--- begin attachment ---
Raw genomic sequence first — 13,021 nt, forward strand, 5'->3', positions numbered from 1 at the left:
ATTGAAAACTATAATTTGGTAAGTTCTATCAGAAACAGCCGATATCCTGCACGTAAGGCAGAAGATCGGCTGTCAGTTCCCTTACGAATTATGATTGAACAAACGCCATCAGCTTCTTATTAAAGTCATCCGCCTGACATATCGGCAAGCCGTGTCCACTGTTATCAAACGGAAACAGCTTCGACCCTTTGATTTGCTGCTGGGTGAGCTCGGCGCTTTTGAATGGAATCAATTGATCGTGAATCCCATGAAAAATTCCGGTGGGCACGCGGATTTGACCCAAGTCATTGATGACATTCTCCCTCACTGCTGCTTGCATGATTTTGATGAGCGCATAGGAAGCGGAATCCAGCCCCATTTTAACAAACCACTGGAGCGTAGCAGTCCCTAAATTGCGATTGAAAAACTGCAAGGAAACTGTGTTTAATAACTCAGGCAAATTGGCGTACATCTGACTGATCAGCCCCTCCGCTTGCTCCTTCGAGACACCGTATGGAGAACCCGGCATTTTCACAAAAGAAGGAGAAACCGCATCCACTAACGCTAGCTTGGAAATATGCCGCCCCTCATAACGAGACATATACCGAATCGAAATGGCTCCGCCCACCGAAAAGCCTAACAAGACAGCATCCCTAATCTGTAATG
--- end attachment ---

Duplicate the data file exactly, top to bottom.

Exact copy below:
Raw genomic sequence first — 13,021 nt, forward strand, 5'->3', positions numbered from 1 at the left:
ATTGAAAACTATAATTTGGTAAGTTCTATCAGAAACAGCCGATATCCTGCACGTAAGGCAGAAGATCGGCTGTCAGTTCCCTTACGAATTATGATTGAACAAACGCCATCAGCTTCTTATTAAAGTCATCCGCCTGACATATCGGCAAGCCGTGTCCACTGTTATCAAACGGAAACAGCTTCGACCCTTTGATTTGCTGCTGGGTGAGCTCGGCGCTTTTGAATGGAATCAATTGATCGTGAATCCCATGAAAAATTCCGGTGGGCACGCGGATTTGACCCAAGTCATTGATGACATTCTCCCTCACTGCTGCTTGCATGATTTTGATGAGCGCATAGGAAGCGGAATCCAGCCCCATTTTAACAAACCACTGGAGCGTAGCAGTCCCTAAATTGCGATTGAAAAACTGCAAGGAAACTGTGTTTAATAACTCAGGCAAATTGGCGTACATCTGACTGATCAGCCCCTCCGCTTGCTCCTTCGAGACACCGTATGGAGAACCCGGCATTTTCACAAAAGAAGGAGAAACCGCATCCACTAACGCTAGCTTGGAAATATGCCGCCCCTCATAACGAGACATATACCGAATCGAAATGGCTCCGCCCACCGAAAAGCCTAACAAGACAGCATCCCTAATCTGTAATG